Guillermo J. Valenzuela Foundation awards $250,000 in grants to nine Inland Charities helping families, women in need

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Dr. Guillermo J. Valenzuela (right) and Lina Paredes (left) of the Valenzuela Foundation present a check for $30,000 to Margarita Luna and Max Freund of The Funders Alliance and The Community Foundation.
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The Guillermo J. Valenzuela Foundation recently announced that it has awarded $250,000 in grants to local community organizations that work to improve the health and wellbeing of underserved families in the Inland Empire.

Grants were given out at the Foundation’s first awards luncheon, held Wednesday, Aug. 28 at The Mexico Café in San Bernardino. Founded and funded by longtime Inland Empire physician and philanthropist Dr. Guillermo Valenzuela, the Foundation has awarded nearly $700,000 in grants since its launch in 2015.

The Foundation’s 2019 grants were provided to local non-profit organizations whose activities align with the Foundation’s mission of expanding access to healthcare and improving quality care by addressing the Inland Empire’s shortage of physicians and healthcare providers.

“I am delighted that our 2019 Foundation grants are supporting such incredible organizations, each of which plays a crucial role in improving the health, wellbeing, and potential opportunities of families and women in need across the Inland Empire,” Valenzuela said.  “The care, services and most importantly, the compassion provided by these organizations across the Inland Region are absolutely vital to improving outcomes for the most vulnerable among us.”

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The grants ranging from $20,000 to $30,000 each were awarded to:

  • Catholic Charities San Bernardino and Riverside Counties to assist with critical funding for casework staff to increase the stability, health and safety of 100 low income women and their families.
  • Desert Sanctuary, Inc. of Barstow to support women and children seeking refuge from violence and fear  at their domestic violence shelter that hosts over 30 beds.
  • El Sol Neighborhood Educational Center to screen 250 elderly women for mental health symptoms and depression, and to provide additional on-going services.
  • Funders Alliance of San Bernardino & Riverside Counties to support extended 2020 Census outreach efforts into rural communities to ensure they receive appropriate federal assistance program funding.
  • Inland Behavioral and Health Services, Inc., to purchase new medical equipment, and to recruit medical providers in their San Bernardino and Banning health centers.
  • OneFuture Coachella Valley to assist disadvantaged students in Coachella Valley’s underserved communities in achieving undergraduate and post-graduate education towards careers in health care.
  • Reach Out of Upland to expand the number of culturally competent healthcare through advocating for systematic changes and providing students through the LIFE program.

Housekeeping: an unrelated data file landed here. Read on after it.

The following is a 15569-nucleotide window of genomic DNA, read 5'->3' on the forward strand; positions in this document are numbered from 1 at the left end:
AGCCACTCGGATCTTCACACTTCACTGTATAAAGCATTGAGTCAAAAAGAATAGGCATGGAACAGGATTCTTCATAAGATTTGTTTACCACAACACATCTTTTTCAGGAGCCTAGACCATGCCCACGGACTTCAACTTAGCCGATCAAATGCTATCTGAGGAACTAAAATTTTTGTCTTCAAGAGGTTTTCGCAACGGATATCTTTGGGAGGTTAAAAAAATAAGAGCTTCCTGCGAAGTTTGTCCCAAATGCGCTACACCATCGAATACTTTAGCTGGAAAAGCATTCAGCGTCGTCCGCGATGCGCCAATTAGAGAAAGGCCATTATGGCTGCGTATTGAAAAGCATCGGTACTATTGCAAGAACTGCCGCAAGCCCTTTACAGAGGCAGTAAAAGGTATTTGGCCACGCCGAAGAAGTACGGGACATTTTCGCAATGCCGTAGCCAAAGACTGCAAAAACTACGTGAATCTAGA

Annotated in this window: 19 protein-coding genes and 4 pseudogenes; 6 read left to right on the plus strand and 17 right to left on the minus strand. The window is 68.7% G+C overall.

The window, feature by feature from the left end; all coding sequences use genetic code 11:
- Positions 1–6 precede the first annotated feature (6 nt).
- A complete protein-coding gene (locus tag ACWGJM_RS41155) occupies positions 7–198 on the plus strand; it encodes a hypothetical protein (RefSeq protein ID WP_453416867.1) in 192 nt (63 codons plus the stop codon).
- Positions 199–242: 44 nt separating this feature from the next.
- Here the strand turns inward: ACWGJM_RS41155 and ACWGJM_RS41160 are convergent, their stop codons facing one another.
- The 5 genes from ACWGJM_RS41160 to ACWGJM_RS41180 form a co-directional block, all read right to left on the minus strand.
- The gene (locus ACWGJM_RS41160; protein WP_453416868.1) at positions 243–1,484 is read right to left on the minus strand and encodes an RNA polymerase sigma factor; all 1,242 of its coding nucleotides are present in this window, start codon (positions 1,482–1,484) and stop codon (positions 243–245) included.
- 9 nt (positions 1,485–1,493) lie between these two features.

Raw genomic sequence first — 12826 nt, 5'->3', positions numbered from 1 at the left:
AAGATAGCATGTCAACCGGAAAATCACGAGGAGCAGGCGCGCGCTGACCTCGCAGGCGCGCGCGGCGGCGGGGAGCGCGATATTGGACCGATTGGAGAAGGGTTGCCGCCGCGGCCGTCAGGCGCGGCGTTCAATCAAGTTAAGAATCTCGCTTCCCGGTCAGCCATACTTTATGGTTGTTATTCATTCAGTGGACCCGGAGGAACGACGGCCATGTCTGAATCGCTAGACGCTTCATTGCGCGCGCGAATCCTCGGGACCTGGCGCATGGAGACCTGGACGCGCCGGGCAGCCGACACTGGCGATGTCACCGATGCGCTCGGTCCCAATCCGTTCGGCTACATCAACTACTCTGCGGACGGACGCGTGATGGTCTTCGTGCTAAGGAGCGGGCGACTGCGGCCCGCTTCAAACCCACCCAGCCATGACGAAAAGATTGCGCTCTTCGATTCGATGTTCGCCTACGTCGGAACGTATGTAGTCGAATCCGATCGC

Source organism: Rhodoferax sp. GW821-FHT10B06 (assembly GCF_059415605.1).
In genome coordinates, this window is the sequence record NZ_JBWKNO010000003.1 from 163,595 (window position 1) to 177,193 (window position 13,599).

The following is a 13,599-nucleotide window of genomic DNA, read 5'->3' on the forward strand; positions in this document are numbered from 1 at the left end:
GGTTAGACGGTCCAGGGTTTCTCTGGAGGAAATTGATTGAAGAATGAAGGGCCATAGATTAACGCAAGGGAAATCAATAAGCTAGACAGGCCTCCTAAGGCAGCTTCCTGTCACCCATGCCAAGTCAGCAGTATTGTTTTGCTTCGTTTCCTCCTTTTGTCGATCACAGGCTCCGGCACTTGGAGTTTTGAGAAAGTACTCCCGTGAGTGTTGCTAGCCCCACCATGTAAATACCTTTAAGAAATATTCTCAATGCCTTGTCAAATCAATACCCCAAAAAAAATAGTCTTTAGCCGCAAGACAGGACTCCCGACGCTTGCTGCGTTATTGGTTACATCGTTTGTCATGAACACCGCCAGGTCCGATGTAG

• Southern California Public Radio to support its high-quality multimedia coverage of healthcare issues.
  • Time for Change Foundationof San Bernardino to help provide accessibility to safe, affordable housing for 50 homeless families and to transition 25 individuals/families into Permanent Housing.

“We are elated to have been chosen by the foundation to receive a grant to assist more than 100 women and their families that are facing a crisis, find stability and health,” said Ken Sawa, Executive Vice President of Catholic Charities San Bernardino and Riverside Counties. “With these funds, we are able to increase caseworker staff and support additional programs that uplift those in the community.”

In addition to this year’s grants, the Valenzuela Foundation also donated $110,250 to the Health Professions Education Foundation’s Steven M. Thompson Loan Repayment Program. This commitment from the Valenzuela Foundation will help relieve medical student debt for a physician willing to work for three years in San Bernardino.

The Inland Empire leads the state as the region with the greatest shortage of both primary-care and specialist physicians. A recent study by the Center of Health Journalism showed Riverside had the lowest physician to resident ratio in California, with only 39 physicians per 100,000 residents; far below the recommended 70 doctors per 100,000 people. In fact, California is expected to be short 4,700 doctors by 2025.

Born to working-class parents in Chile, Dr. Valenzuela overcame adversity and severe economic obstacles to become a successful physician and a leader in the Inland Empire’s medical community. Dr. Valenzuela’s strong belief in giving back to the community helped him launch the Dream Project, a motivational program for at-risk youth at Colton High School, and the TECH Laptop Scholarship Program, a program that has provided nearly 250 laptops to elementary students to encourage them to pursue a higher education.

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